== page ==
Business, general care

Crospon licenses drug-delivery system based on HP inkjet printer technology

28 September 2007

Crospon, a medical device developer based in Galway, Ireland, has gained a license from HP to commercialise a drug-delivery system developed from HP's printer technology. The technology, based on an inkjet printer head, enables painless, controlled release of one or more drugs in a single patch applied to the skin.

The prototype skin patch
A close-up of the prototype skin patch invented by HP.
Photo: Business Wire

Under the agreement, HP will license its intellectual property to Crospon in return for royalty payments. Crospon will commercialize the patch, which was invented by HP Labs, the company’s central research facility, and make it available to pharmaceutical companies to use in various therapeutic areas.

Crospon, which recently announced the finalization of €2.3 million in seed financing, will manufacture the skin patch and manage all marketing, sales and support of the technology.

The patch delivers medication intradermally — just below the surface of the skin — and enables precise control of dosage timing, access to dosage history, patient activation mechanisms and inherent safety protocols for preventing adverse drug interactions.

Transdermal patches (which rely on absorption through the skin) for nicotine delivery have become a mainstay for smoking cessation programs. However, they have not been a widely effective delivery mechanism for many drugs because the skin acts as a natural barrier.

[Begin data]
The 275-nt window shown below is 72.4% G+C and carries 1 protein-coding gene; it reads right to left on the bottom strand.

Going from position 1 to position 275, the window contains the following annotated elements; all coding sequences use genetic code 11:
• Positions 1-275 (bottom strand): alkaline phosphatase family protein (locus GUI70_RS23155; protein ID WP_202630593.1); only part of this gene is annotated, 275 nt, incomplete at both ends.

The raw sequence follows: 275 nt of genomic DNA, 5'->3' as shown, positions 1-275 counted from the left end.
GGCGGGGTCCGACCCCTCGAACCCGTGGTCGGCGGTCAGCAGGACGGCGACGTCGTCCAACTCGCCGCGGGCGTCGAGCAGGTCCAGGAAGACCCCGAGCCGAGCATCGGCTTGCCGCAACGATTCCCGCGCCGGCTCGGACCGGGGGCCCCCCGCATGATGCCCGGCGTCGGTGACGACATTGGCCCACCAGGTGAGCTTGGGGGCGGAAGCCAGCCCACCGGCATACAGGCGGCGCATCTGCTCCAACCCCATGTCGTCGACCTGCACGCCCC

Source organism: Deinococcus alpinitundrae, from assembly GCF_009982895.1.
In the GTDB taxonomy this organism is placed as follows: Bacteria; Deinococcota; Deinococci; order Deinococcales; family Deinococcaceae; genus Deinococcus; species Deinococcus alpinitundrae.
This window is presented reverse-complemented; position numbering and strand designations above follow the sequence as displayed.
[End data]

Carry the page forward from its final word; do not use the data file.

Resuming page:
The HP-developed skin patch uses microneedles that barely penetrate the skin. This radically reduces discomfort compared to traditional hypodermic needles and enables the technique to be used with a much wider variety of drugs and biopharmaceuticals. The microneedles allow medication to quickly enter the bloodstream, resulting in the potential delivery of lower and more precise dosages.

HP initially developed the drug delivery technology as a way to repurpose its inkjet technology for use in new markets. The technology in the skin patch is similar to that employed in HP's patented process for its inkjet cartridges.

“This industry-first skin patch invented by HP allows Crospon to offer a superior drug delivery platform for doctors and patients,” said John O’Dea, chief executive officer, Crospon. “We look forward to working with our pharmaceutical customers to bring this breakthrough solution to the market.”

The agreement between HP and Crospon resulted in part from HP’s relationship with Enterprise Ireland, an Irish government agency tasked with supporting and growing indigenous business in Ireland. Through Enterprise Ireland, companies can license the intellectual property of HP and access the company’s business and technology mentoring.

“We encourage companies like Crospon to apply HP’s intellectual property in innovative ways to help more people benefit from these important technologies,” said Joe Beyers, vice president, Intellectual Property Licensing, HP. “By licensing core intellectual property in thermal inkjet technology for use in a drug delivery product, HP breathes new life into its mature technology while capitalizing on the booming healthcare and life sciences market.”

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